Lopinavir/ritonavir (LPV/r) remains a key drug for therapy of pediatric HIV and proved efficacious as an infant prophylaxis in the ANRS 12274 trial. However, reports of growth retardation in LPV/r vs. Nevirapine based combinations in HIV-infected children prompt the need to assess whether this drug could impact infant growth during the first year of life.
In the ANRS 12174 trial, implemented in 4 African countries, 1273 HIV-uninfected breastfed children born from HIV-infected mothers were randomized at 7 days for either lamivudine or LPV/r until the end of breastfeeding (max 50 weeks) as pre-exposure prophylaxis. Each month, weight and height were measured using standardized high-quality assessments. For these analyses, children were censored when they stopped the study drugs or when they became infected with HIV (N=19). Z-scores were calculated and compared between arms using the least mean squares method at 26 and 50 weeks, linear mixed models and spline regression models.
Overall, 1266 children were included in the analyses, who accumulated 12443 visits. While the length for age score was not different between arms, the weight for age (WHA) score was consistently lower in the LPV/r arm than in the 3TC arm: difference of -0.18 (95%CI: -0.30;-0.5, p=0.006) at 26 weeks, and of -0.24 (95%CI : -0.44 ;-0.05, p=0.02) at 50 weeks. The weight for height (WHZ) score was similarly lower in the LPV/r arm, with differences of -0.22 (95%CI: -0.34;-0.09, p<0.001) at 26 weeks, and of -0.25 (95%CI: -0.46 ;-0.03, p=0.02) at 50 weeks. For both WHA and WHZ, the reduction over time was confirmed by linear mixed model (p=0.02 and p<0.001, respectively), while spline regression models suggest that this reduction occurs early and remain constant thereafter (p=0.02 with knot at 118 days for WHA, and p<0.001 with knot at 44 days for WHZ). Interestingly, the impact of LPV/r was much higher in girls than in boys, and in Burkina Faso and Uganda than in Zambia and South Africa.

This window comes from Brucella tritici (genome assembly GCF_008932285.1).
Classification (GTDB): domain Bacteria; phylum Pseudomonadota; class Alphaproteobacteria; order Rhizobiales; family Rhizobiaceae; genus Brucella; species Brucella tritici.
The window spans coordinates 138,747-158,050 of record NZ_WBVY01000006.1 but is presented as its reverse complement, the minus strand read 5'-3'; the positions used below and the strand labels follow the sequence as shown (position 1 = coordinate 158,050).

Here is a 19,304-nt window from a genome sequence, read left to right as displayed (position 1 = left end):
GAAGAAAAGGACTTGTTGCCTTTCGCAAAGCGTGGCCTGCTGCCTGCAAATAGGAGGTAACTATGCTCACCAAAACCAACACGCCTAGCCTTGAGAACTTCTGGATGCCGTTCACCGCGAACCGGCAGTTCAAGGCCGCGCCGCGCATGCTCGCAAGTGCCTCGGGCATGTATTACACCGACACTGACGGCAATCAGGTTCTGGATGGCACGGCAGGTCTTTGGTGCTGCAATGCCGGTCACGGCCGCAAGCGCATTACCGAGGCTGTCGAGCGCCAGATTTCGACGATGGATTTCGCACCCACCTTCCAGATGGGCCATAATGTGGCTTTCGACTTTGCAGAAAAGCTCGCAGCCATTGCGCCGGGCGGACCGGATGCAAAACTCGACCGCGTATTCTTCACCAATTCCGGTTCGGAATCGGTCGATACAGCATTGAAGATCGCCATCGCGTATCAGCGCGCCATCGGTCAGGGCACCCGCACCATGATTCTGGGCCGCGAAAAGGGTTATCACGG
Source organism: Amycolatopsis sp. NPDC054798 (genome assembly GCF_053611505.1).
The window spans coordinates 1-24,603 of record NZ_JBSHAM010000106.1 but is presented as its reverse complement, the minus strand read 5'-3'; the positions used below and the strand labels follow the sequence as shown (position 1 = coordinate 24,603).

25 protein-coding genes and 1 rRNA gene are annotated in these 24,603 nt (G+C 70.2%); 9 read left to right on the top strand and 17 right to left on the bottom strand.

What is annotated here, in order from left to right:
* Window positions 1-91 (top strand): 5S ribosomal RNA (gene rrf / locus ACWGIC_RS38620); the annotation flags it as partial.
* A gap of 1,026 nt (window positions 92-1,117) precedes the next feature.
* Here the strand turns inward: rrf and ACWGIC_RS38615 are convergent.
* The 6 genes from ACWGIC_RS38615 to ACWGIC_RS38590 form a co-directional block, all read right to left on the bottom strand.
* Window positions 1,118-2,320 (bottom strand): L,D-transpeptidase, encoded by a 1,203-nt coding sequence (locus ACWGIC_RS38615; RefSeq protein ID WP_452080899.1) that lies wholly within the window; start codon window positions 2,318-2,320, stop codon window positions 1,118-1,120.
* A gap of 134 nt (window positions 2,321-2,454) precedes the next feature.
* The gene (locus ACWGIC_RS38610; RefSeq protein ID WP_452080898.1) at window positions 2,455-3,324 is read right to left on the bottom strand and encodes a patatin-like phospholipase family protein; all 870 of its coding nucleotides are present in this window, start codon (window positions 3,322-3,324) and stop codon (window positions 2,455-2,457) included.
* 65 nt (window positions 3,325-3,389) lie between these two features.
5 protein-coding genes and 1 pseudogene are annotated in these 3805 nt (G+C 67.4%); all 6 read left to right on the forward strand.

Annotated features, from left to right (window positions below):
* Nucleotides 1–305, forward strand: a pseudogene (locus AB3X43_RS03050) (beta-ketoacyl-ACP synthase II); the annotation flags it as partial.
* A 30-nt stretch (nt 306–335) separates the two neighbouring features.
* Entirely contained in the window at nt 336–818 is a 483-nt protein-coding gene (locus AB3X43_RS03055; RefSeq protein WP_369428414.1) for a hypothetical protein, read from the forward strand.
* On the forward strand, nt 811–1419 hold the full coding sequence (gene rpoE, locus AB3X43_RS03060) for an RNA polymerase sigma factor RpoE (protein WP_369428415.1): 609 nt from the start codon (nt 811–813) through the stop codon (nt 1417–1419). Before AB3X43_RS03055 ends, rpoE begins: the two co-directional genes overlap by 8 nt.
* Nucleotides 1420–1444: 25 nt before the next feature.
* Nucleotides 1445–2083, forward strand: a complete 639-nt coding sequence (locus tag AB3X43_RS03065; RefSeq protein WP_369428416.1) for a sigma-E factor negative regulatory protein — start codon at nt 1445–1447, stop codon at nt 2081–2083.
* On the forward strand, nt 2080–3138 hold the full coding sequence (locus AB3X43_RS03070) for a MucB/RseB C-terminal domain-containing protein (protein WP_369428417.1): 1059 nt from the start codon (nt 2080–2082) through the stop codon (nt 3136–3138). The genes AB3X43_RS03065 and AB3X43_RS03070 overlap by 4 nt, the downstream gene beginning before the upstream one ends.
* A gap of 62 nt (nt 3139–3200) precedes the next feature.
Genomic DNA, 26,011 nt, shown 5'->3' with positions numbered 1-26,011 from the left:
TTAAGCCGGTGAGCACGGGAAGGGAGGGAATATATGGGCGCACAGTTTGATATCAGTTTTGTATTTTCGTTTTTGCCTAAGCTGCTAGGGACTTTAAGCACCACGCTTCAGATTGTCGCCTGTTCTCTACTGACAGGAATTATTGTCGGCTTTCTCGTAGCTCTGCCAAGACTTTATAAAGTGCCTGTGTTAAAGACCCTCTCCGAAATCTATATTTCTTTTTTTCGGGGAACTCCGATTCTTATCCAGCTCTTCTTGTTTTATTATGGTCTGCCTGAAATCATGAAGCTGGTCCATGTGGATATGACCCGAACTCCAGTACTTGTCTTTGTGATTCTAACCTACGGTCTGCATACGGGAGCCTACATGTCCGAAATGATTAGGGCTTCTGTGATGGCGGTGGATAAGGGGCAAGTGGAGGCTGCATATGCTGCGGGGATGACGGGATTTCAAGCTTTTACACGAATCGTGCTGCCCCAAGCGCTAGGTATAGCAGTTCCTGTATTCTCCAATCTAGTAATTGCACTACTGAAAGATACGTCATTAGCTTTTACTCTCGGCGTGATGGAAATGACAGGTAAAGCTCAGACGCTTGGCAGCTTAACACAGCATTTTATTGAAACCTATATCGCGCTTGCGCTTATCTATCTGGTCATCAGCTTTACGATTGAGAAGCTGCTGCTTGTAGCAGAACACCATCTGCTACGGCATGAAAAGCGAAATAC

This large randomized trial comparing LPV/r vs. 3TC administration in exposed-uninfected children provided a unique opportunity to evaluate the impact of LPV/r on growth. LPV/r initiated at 7 days of life induced a lower weight gain among HIV-uninfected children. These findings have implications for the early treatment of HIV-infected children and for further choice of prophylactic regimen.